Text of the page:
Classroom Climate

One of the primary goals of every classroom teacher is to establish a classroom climate that allows every student to learn and thrive.

This post on classroom climate is the first in a series of nine topics requested by puberty educators.

One of the primary goals of every classroom teacher is to establish a classroom climate that allows every student to learn and thrive. These are some of the factors that positive school classes strive for:

  1. Safety: Parents entrust their beloved children to the school for several hours each school day. Keeping students safe is a reasonable expectation. Safety includes physical freedom from harm and access to care if an injury does occur. Safety also includes emotional support and freedom from things that can result in harmful stress and trauma such as bullying, sexual harassment, inequitable learning conditions, and more. Providing a safe environment for learning also involves creating conditions that support trying new things, failing, and trying again.
  2. Productivity: Educators establish a sense of order and predictability that supports learning.  Educators do this by ensuring that students receive instruction that is tailored to their needs, learning styles, developmental stages, and physical and cognitive abilities. Students also need access to the resources for learning and exposure to enrichment. A class with routines and procedures and freedom from disruptions allows students to focus on their learning.
  3. Inclusivity: Schools are charged with providing an education for all students in their care…that means ALL students. Paying attention to students of all races and ethnicities, religions, genders, orientations, socioeconomic statuses, and abilities is the only way to truly be inclusive. Providing professional development that helps educators identify and overcome implicit biases is important to becoming more inclusive. When schools establish policies and procedures that ensure safety and belonging for the students who are typically marginalized, all students benefit.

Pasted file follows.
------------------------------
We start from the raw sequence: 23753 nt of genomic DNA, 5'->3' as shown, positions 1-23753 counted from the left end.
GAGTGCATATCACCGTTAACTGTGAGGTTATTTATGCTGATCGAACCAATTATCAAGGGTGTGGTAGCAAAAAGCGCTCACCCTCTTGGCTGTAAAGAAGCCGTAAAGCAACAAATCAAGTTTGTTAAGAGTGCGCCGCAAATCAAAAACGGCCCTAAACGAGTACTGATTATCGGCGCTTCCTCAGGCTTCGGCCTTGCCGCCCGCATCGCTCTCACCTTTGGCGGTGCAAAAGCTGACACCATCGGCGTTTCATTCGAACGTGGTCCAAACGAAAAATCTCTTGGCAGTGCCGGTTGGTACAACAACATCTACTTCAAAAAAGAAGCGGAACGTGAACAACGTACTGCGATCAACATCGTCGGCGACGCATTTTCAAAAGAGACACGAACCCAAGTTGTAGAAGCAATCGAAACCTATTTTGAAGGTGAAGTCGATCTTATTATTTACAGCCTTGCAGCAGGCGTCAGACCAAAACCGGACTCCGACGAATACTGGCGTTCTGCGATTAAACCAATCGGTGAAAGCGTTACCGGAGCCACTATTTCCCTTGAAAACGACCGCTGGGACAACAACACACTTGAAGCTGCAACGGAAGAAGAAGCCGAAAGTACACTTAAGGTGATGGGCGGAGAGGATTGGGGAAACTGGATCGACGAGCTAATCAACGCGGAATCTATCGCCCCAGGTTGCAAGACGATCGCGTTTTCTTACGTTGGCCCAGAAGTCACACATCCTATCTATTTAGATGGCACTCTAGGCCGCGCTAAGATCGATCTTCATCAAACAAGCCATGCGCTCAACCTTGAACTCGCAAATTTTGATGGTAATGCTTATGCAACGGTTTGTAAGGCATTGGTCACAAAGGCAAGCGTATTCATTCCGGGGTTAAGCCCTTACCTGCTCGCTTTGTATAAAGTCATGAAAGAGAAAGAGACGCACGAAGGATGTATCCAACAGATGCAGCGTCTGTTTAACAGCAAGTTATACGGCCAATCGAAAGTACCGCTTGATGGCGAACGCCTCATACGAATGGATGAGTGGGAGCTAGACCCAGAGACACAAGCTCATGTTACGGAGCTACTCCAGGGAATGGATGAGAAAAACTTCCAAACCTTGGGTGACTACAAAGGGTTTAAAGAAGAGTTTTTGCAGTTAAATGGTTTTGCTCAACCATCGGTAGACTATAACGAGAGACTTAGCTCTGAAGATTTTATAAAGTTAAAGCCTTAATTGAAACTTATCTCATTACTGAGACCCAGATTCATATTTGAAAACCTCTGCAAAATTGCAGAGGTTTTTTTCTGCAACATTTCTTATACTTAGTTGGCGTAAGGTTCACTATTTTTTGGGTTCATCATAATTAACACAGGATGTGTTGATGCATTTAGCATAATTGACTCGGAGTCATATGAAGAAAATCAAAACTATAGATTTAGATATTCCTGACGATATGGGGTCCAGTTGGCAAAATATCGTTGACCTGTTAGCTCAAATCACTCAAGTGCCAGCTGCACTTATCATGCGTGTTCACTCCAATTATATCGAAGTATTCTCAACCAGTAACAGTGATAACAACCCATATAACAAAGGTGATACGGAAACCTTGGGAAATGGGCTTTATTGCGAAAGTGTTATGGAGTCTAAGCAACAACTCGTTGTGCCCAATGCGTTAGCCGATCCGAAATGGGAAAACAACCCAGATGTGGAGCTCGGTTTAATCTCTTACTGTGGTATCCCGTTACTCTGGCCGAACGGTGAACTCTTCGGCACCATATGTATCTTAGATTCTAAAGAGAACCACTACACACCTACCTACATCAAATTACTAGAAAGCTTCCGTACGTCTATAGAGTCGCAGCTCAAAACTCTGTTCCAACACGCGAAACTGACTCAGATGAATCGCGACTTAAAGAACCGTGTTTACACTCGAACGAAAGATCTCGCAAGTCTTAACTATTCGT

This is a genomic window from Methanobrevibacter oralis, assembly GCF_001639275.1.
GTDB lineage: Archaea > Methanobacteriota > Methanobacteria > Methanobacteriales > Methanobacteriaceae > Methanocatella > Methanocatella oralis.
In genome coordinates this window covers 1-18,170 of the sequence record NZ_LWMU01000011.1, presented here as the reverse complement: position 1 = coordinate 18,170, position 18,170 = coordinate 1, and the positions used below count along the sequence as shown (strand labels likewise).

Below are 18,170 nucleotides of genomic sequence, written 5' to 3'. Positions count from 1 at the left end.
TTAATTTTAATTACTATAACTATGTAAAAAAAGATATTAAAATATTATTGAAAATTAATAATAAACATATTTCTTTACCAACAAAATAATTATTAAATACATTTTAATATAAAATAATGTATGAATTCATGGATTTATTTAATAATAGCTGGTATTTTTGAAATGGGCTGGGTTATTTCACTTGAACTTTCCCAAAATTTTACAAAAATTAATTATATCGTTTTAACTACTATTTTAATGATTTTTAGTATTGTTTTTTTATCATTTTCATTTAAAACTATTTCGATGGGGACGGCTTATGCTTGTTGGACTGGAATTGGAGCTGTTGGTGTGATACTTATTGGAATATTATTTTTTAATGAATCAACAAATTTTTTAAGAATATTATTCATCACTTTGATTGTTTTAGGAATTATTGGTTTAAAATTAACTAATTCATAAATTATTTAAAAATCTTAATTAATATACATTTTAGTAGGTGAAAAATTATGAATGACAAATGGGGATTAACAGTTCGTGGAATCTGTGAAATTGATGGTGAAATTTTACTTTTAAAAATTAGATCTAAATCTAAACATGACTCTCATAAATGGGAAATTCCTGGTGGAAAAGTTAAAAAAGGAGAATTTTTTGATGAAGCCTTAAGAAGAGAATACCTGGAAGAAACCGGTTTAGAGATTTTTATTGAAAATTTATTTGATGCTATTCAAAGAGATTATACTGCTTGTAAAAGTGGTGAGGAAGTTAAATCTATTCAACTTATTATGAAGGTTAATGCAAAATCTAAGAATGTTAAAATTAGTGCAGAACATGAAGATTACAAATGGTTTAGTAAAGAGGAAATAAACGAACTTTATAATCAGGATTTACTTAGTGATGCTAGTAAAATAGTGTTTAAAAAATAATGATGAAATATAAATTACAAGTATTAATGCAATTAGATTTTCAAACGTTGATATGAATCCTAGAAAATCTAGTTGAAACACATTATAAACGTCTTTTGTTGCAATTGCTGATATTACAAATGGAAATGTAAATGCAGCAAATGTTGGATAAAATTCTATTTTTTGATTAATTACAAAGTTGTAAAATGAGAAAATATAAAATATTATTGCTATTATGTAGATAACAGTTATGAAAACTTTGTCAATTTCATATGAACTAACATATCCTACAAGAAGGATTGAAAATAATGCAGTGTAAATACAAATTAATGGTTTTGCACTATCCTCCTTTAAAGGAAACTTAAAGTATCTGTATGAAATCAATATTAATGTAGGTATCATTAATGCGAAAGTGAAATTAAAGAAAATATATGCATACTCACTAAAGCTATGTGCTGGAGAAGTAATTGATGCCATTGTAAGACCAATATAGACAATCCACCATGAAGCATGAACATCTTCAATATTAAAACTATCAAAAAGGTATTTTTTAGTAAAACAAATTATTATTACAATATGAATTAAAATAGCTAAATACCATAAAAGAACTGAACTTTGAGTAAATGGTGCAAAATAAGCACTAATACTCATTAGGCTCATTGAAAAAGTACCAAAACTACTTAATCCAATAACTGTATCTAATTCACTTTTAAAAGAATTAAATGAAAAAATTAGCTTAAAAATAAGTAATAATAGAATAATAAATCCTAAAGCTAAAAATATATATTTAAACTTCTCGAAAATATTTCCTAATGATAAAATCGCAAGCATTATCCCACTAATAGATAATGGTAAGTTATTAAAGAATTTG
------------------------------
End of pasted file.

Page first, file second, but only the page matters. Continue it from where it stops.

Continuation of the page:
Setting Expectations

Every educator begins the school year by setting expectations for the students in their classes. One aspect of identifying expectations is establishing class rules, group agreements, or group norms for conduct in the classroom. These class rules make it safer and more productive for the educator and students to learn together.

Group Guidelines

Prior to teaching puberty education lessons, it is useful to review the class rules and add some specific group guidelines for teaching this sensitive topic. These set the expectations for student behavior and provide a safety net for the students as well as the educator. The following group guidelines are recommended for use in Puberty: The Wonder Years:

  • Treat the subject seriously.
  • Use humor appropriately.
  • Use the dictionary terms for body parts and functions.
  • Respect other people and their ideas.
  • Avoid personal questions and stories.
  • Ask questions; questions are good.
  • Avoid gossiping.
  • Talk to trusted adults.

When teaching puberty education, these group guidelines set the tone for a respectful climate that encourages curiosity and understanding. They foster discussion in the classroom and at home, creating a positive experience for all. Posting the group guidelines is a visual reminder of expectations for behavior during puberty classes.

During grades 4, 5, and 6, students are beginning to experience many physical, emotional, social, and cognitive changes of puberty. These changes affect their learning in multiple ways, making it especially important to establish a safe, productive, and inclusive classroom. When teaching puberty education, the classroom environment can either support students learning about themselves and others in a respectful environment or result in a negative experience for all.

Video Discussion

Watch this video for additional information on Preparing the Classroom Environment for Puberty Education, including how to use group guidelines.


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